But with Gaius Marius (157-86 BC) we are well before Caesar, so it can be deduced that when Caesar invaded Gaul there were already types of pile that had the function of bending once the shield has been penetrated or in case he had impacted on a hard ground or on stone (so that it was not reusable).

Obviously it happened that it didn't bend or that even slightly crooked it could be thrown back, but I doubt that while you get a forest of spears you start looking for the one still intact to pull it back.

Other types of pile, with the same principle, had the iron tip hinged to the wooden rod to which it was fixed with a fragile wooden pin that broke on impact: the weapon bent with the same consequences on the enemy.

From the sources we read that that effect was wanted and sought after, without however risking having a fragile weapon for hand-to-hand combat (I suppose they were looking for a compromise, even with luck I would say).
Some scholars accredit these theses and others do not, as happens with all the historical finds of which there are few replicas and few sources.

If you then say that Caesar deployed troops with the pilum as a melee weapon instead of a hasta, at this point give me a practical example or report a clear event with the source, so at least I understand what you mean.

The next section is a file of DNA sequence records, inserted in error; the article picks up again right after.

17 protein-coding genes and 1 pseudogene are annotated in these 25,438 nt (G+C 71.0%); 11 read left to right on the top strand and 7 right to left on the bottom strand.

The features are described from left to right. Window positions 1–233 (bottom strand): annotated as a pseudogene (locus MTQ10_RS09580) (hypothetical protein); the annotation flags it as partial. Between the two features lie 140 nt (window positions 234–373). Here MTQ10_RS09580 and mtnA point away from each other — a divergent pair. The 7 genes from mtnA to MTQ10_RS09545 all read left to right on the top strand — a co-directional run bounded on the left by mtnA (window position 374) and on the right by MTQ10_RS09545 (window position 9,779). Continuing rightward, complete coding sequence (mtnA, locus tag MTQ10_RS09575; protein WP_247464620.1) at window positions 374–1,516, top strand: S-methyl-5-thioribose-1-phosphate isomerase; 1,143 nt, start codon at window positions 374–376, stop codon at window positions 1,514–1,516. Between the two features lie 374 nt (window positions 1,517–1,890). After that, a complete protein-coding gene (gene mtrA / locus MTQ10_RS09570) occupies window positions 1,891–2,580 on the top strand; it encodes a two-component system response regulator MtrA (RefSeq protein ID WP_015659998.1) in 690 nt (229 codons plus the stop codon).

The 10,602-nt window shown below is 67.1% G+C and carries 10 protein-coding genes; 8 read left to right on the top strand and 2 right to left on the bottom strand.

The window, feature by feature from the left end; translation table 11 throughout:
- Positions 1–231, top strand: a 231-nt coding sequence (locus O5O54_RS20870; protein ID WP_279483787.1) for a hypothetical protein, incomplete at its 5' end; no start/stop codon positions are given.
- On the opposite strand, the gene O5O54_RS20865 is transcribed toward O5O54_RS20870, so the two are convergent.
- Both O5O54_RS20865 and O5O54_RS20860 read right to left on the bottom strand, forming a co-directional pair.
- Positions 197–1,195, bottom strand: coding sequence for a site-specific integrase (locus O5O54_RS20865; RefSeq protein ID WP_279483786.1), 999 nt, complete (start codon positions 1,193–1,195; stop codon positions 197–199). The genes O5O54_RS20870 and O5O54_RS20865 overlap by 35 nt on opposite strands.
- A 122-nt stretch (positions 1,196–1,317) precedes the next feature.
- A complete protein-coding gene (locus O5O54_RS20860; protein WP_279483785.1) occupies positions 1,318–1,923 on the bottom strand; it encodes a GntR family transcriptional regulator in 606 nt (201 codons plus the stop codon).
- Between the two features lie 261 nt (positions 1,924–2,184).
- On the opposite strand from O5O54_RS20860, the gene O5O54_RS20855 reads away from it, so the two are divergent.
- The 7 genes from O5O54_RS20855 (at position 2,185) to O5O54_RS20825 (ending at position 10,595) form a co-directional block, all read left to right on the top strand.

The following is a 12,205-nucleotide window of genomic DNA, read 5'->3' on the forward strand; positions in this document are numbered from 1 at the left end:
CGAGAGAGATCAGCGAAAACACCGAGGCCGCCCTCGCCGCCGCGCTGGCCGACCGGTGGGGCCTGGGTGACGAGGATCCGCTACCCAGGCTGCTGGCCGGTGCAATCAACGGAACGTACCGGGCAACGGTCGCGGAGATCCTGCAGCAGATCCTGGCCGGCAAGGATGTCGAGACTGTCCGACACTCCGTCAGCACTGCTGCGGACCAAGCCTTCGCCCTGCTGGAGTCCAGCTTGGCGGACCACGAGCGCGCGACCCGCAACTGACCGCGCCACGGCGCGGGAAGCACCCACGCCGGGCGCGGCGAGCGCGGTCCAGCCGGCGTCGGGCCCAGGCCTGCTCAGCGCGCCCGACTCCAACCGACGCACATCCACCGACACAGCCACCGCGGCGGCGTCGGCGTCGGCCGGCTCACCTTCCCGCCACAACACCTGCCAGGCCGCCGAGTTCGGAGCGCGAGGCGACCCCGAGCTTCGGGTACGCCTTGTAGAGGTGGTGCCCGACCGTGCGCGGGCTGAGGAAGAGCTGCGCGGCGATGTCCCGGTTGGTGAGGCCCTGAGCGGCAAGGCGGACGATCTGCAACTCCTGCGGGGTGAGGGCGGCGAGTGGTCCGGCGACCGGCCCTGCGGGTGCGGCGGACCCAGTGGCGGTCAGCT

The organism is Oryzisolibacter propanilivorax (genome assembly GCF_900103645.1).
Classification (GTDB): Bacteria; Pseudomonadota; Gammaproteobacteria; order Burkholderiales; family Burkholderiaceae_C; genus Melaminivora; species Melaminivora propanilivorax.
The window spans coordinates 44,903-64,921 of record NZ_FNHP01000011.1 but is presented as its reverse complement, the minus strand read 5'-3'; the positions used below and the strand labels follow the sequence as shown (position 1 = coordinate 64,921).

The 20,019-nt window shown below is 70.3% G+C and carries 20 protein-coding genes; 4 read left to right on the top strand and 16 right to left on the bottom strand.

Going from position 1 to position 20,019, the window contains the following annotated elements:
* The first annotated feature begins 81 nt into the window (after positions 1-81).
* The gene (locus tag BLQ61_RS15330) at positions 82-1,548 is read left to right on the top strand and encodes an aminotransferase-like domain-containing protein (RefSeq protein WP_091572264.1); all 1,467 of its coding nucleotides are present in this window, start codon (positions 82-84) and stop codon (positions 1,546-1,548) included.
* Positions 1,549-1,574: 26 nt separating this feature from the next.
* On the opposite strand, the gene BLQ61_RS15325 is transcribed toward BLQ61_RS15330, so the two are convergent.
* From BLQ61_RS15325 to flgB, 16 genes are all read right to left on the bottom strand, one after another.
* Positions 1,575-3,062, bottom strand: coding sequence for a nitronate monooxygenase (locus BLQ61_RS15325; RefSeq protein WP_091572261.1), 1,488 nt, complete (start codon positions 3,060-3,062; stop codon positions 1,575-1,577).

Antaeus

Sergeant at Arms
That moment when a discussion about a game mechanic becomes a test of pride between two people intent on not seeming wrong in front of the group, but arguing based on limited source material that isn't comprehensive enough to prove either point of view.

darksoulshinu, you know as well as anyone, that a weapon designed for one particular use could, and likely (over the course of hundreds of years probably was) occasionally used differently. Highest of all Landers, you don't need to argue your point out of pride.

In the game, the weapon is what the developers make it. If your problems are about historicity, you're in a fantasy game where a small character can swing an axe with a head that's 2 feet long while riding a horse at full gallop, swing it in a wide arc that kills 3 enemies in one blow, and make that pass 5 times without being touched - IRL the axe would weigh 20kgs. We're in hero land here. Things are being used out of context and time all over the place. The only thing that concerns me is whether this is intended behaviour by the devs - in which case OK. or if it is an accident - in which case FIX *shrug*